• To acquire a competitive home insurance rate, you should have a gun safe or gun locks to safely secure them. Insurance companies prefer gun owners who make sure firearms stay out of the hands of children and other untrained individuals.

• If you are a gun owner you should consider investing in a excess personal liability policy because one of the biggest risks with insuring gun owners is in facing wrongful death suits due to accidental gun usage. Your policy may even limit gun-related liabilities more aggressively than general home insurance liability coverage, so be sure to understand your coverage.

• You may have separate limits for damage or theft on your current policy because guns can be an expensive to collect. It’s possible that your home insurance policy will limit the replacement coverage for guns that are damaged or stolen, although some policies may limit this coverage only in the event of theft.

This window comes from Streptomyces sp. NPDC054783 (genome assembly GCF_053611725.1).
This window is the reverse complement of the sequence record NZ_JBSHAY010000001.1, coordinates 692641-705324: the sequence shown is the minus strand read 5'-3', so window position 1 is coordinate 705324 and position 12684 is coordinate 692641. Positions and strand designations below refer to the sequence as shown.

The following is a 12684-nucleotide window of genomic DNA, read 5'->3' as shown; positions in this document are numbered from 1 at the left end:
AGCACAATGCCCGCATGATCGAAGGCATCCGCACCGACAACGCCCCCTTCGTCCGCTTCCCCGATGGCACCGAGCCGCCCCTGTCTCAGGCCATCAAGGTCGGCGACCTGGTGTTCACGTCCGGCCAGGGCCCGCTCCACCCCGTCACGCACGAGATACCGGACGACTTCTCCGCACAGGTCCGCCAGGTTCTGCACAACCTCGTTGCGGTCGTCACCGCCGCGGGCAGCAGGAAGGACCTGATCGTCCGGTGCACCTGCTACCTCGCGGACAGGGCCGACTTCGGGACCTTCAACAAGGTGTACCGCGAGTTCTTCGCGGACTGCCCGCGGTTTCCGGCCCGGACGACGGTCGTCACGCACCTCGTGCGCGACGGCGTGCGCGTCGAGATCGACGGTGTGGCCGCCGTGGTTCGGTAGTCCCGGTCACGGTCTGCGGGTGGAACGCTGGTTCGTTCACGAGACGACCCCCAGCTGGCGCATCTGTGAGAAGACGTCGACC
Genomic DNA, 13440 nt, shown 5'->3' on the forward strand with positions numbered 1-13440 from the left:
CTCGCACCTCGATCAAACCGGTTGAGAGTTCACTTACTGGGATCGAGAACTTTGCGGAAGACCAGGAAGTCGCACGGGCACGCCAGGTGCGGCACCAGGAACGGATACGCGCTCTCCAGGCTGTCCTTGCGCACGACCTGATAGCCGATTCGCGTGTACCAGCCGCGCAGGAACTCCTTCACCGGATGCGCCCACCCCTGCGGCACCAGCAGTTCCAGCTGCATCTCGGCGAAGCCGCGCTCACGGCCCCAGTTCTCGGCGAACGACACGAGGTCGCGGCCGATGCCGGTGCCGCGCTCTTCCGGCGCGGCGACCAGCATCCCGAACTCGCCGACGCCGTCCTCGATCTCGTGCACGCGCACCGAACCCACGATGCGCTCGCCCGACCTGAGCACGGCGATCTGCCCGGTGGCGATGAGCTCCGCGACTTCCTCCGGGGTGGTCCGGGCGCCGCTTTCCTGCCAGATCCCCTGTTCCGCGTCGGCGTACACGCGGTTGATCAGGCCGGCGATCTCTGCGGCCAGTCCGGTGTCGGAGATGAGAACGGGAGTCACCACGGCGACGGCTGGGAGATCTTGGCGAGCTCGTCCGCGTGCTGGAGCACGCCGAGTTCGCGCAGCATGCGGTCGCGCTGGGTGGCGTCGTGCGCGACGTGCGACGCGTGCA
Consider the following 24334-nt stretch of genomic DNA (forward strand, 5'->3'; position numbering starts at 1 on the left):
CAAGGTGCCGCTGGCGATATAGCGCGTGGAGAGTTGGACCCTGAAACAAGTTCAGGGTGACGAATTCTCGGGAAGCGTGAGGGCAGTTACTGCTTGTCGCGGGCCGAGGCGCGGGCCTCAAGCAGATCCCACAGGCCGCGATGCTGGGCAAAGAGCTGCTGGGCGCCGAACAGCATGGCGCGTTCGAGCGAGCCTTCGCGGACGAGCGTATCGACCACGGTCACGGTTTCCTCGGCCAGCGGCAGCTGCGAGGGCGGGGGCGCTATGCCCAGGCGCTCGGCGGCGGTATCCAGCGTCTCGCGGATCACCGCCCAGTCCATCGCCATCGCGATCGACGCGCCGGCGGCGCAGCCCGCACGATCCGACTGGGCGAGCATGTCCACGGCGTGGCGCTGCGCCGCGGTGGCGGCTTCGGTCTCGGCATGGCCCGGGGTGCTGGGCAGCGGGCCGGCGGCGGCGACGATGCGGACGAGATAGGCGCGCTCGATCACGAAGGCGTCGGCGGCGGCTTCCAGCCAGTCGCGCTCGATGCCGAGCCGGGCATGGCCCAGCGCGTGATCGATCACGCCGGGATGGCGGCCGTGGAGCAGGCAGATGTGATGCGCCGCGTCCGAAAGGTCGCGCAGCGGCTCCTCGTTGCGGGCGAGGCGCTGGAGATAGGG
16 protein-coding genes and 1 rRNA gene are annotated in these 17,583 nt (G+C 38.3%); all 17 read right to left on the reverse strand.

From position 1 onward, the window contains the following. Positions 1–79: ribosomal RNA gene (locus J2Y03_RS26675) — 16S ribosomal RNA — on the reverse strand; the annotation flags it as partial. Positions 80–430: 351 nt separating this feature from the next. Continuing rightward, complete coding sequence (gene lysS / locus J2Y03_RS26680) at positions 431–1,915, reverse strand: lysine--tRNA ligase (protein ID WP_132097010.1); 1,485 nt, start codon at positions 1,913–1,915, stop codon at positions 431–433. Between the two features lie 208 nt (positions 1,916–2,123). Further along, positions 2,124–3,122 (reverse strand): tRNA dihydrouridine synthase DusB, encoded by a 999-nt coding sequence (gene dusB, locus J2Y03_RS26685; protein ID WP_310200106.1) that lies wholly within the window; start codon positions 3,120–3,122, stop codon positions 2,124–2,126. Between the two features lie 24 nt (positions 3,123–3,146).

• It’s not impossible for a gun owner to secure affordable insurance coverage. In fact, some insurers are more accommodating of gun owners than others, so you should shop around. When you work with an independent insurance agency, you gain the benefit of the agent’s ability to search for premiums from multiple companies and find the one that will best fit your need as a homeowner/gun owner.

As for me and my shopping trip, since Santa was not allowed to transport firearms across state lines for fear of risking being placed on the “No Fly List,” I did successfully find my own Christmas gift later that day at a local gun shop down the road. With such a purchase comes great responsibility — one that will not be taken lightly.

Be safe, my friends.

Keven Moore is director of Risk Management Services for Roeding Insurance (www.roedinginsurance.com). He has a bachelor’s degree from University of Kentucky, a master’s from Eastern Kentucky University and 25-plus years of experience in the safety and insurance profession. He lives in Lexington with his family and works out of both the Lexington and Northern Kentucky offices. Keven can be reached at kmoore@roeding.com.

Click here to read more columns from Keven Moore.